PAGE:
The humanities teach us to be more conscious of our personal humanity…
— Project Director, Andy Sacher 

Launched on World AIDS Awareness Day 12/01/2015, THE LAVENDER EFFECT’S Oral History Project features the dramatic and poignant story of West Hollywood’s response to the HIV/AIDS epidemic in its early days. Through in-depth interviews an important chapter of community history is being preserved and made available online for current residents, LGBTQ youth, and the broader public.

Please tell us a little about yourself.

I’m an experience designer and creative producer for multimedia projects ranging from interactive science museum installations about entomology to theme park attractions celebrating California’s inspiring history. I also had the honor to work as a Creative Producer for Stephen Spielberg, who was developing the Shoah Foundation at the same time, as well as Jerry Bruckheimer Films doing “behind the scenes content.” All those early experiences gave me a strong understanding of knowing an audience and documenting relevant stories.

Following proposition eight in 2008, I mentored a young group of activists to research, design, and install a comprehensive exhibit on LA’s Lesbian, Gay, Bisexual, Transgender, and Queer (LGBTQ) history called “Lavender Los Angeles.” That intergenerational collaboration resulted in an award-winning exhibit and book that revealed the queer lineage that defines our diverse community. The experience also revealed that there is SO much more to document and teach the general public. So I founded a nonprofit called THE LAVENDER EFFECT in 2012 to continue this important work.

Young City at War documents the struggles of the LGBTQ community and allies to respond to the AIDs crisis in West Hollywood in the 1980s. What inspired you to undertake this project?

Inspired by Spielberg’s Holocaust Survivor Testimonies, my nonprofit launched an LGBTQ Oral History Project in 2012. We interviewed 15 LGBTQ Pioneers including Rev. Malcolm Boyd, Ivy Bottini, Dr. Don Kilhefner, Jewel Thais-Williams, Bill Rosendahl, and Dr. Virginia Uribe. Themes and connections emerged and I discovered the AIDS Epidemic started just as West Hollywood was being established as a safe place for the gay community.

What challenges and successes did you encounter in the course of the project?

We have received extremely positive feedback on the video segments we produced. Many people acknowledged the quality and impact of these videos and we continue to collect feedback online. Like many content creators for the social good, we are always trying to get more eyes on our pages and content.

I was surprised how emotional our subjects were about this topic. Most of our interviewees have discussed their role in the AIDS epidemic for the last 30+ years. Yet these discussions continue to bring up grief and trauma from those early years in this crisis. Although this validated the project’s intentions, I couldn’t help but want to continue and continue and expand the catharsis.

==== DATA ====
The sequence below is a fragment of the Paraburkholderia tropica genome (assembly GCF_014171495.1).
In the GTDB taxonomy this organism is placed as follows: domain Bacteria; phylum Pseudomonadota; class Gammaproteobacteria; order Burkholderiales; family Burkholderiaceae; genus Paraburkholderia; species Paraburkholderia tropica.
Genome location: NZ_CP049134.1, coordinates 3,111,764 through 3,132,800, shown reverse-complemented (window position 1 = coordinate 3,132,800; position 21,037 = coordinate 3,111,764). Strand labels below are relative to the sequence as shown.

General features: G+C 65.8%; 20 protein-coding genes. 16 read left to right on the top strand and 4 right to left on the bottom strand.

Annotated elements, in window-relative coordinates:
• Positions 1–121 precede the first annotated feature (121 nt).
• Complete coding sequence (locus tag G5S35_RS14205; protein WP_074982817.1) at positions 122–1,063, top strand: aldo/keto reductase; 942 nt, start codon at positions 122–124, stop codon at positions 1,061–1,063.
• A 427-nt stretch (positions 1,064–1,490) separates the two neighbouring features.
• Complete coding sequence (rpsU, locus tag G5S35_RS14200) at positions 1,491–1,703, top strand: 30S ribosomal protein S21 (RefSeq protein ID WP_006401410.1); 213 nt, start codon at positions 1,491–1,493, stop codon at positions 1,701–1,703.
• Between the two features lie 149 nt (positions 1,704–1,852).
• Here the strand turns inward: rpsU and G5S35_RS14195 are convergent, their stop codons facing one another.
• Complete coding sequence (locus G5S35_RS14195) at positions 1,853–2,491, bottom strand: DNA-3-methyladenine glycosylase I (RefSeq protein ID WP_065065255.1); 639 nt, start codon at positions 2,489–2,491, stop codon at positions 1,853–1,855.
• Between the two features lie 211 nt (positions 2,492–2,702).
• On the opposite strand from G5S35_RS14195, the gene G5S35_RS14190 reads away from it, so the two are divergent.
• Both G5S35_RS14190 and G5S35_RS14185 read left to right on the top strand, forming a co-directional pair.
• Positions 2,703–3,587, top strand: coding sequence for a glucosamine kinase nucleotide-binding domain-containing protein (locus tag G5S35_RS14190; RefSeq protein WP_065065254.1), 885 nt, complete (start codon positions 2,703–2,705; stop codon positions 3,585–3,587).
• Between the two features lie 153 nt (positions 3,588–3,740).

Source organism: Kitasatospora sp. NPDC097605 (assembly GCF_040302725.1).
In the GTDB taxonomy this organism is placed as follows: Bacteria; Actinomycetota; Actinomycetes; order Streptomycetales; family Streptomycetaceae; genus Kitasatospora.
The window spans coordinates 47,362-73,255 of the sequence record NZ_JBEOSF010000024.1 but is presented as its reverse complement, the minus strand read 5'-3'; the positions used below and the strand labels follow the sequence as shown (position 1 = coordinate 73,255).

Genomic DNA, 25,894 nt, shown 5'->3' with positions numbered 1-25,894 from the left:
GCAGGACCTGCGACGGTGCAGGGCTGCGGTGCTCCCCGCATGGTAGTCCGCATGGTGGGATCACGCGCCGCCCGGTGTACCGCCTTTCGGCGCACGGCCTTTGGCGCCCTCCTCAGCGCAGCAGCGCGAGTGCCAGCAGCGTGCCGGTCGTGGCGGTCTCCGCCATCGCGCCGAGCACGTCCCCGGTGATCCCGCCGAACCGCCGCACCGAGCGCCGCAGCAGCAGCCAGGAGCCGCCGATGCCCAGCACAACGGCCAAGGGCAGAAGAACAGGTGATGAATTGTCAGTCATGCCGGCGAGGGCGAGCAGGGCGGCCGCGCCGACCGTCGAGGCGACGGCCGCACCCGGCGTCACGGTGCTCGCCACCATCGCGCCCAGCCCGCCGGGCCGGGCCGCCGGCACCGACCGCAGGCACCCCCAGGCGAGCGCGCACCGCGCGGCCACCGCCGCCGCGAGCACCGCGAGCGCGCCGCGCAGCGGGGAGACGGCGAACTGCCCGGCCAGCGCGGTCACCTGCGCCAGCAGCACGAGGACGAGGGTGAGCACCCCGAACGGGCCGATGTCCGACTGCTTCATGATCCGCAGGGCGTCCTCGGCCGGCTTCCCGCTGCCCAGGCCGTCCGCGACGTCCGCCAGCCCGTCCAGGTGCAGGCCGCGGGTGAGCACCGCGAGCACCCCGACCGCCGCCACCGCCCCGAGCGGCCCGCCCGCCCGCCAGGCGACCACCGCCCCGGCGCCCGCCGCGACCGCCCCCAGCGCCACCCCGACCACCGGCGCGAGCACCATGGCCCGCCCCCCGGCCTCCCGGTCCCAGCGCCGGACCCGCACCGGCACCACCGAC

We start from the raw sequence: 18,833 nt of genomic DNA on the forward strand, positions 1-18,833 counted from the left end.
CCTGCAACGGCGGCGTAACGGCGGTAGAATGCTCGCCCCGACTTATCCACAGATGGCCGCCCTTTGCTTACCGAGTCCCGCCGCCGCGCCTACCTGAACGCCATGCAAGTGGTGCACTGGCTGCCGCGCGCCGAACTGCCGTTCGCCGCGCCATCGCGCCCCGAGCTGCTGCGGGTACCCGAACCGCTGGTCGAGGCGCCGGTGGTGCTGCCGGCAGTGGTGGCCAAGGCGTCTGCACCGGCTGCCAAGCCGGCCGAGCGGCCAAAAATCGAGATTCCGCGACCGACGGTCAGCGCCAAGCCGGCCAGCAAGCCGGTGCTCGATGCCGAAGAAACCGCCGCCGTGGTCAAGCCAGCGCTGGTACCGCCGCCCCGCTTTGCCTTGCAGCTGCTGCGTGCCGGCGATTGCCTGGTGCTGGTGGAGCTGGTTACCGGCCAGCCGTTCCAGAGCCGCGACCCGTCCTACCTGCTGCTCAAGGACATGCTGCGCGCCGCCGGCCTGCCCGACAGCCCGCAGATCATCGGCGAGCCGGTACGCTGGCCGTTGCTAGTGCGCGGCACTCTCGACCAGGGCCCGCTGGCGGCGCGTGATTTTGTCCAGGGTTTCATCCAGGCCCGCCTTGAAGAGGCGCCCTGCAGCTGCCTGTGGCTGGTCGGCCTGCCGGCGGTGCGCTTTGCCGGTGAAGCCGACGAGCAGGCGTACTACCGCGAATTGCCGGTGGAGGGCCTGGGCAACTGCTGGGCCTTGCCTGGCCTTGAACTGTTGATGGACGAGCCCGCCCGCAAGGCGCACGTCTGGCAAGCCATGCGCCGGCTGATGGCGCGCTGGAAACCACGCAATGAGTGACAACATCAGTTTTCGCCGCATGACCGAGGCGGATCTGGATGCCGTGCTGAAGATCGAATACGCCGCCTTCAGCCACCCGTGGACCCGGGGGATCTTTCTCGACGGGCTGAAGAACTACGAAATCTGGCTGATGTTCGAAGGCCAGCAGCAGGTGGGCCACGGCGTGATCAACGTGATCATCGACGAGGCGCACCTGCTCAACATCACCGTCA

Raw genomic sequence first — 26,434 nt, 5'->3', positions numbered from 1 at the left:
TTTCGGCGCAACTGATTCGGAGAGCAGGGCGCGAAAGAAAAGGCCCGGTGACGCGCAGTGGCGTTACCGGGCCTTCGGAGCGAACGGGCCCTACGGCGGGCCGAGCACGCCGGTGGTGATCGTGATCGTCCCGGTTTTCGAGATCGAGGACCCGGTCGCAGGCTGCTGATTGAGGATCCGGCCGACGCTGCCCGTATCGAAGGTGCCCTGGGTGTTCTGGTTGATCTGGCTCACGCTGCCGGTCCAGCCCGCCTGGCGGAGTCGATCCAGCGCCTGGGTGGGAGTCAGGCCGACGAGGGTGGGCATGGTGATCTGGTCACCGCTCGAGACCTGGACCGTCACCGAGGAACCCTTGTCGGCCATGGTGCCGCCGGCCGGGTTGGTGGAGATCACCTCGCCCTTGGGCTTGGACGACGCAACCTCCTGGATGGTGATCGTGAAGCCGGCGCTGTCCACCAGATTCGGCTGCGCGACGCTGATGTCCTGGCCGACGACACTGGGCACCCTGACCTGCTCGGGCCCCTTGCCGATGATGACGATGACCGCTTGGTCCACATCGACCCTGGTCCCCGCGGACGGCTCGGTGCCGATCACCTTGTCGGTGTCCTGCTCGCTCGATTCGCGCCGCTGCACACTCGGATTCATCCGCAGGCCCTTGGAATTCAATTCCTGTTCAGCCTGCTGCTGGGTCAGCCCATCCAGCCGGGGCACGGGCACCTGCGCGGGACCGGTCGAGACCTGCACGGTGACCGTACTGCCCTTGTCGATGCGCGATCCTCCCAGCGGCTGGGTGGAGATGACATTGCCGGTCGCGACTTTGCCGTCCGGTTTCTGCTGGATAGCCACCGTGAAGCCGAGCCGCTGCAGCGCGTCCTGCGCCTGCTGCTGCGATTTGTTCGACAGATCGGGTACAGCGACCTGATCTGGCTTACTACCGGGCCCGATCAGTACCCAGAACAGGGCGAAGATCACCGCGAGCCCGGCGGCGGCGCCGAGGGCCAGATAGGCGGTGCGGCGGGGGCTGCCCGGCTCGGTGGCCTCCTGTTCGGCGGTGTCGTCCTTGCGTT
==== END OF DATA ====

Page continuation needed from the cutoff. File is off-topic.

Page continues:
What has been the response so far from the community? Has the project fulfilled your hopes?

The community greatly appreciated Young City At War and is encouraging us to do more interviews and to expand the archive. We are also very interested in re-purposing the content into a full-length documentary with a similar theme. Our next step will likely be to partner with other AIDS/HIV related organizations to begin our educational curriculum.

This project has given me a much deeper sense of my community and what was possible when we worked together to battle an invisible enemy. I have such great respect for the individuals and organizations that accomplished so much over the last 30+ years, and continue to do more. Serving my community is a true honor and this is just the beginning.

What are your plans for the future?

People need to see themselves in these stories and I’m hoping to expand the AIDS/HIV interviews with people of color and underserved communities. My team and I believe this will give us a better foundation to develop an educational module for the Los Angeles Unified School district. Although AIDS is no longer a death sentence, I believe coupling these community stories with proper health education will help enrich and save lives.

Another project I’m working on is called the California PFLAG Luminaries Project. PFLAG is the nation’s largest family and ally organization committed to advancing equality and full societal affirmation of LGBTQ people. This will be the beginning of a national project to fully document the PFLAG history of love, support and wisdom for posterity. Click HERE to learn more.

Lastly, why do the humanities matter?

The humanities teach us to be more conscious of our personal humanity. We may seem connected in a world of mobile phones and social media. Yet true connectivity is facilitated through empathy and respect. Community Stories help make the unfamiliar more recognizable and strangers into acquaintances.

Images from top to bottom: Andy Sacher presenting at Young City At War at the West Hollywood Library on World AIDS Day (12/01/16); Interviewee Karen Ocamb with crew members Dee Dee Marcelli, Don Michael, and Michael Green; Interviewees Dr. Michael Gottlieb, MD speaking to activist Ivy Bottini while getting her hair/makeup by Dee Dee Marcelli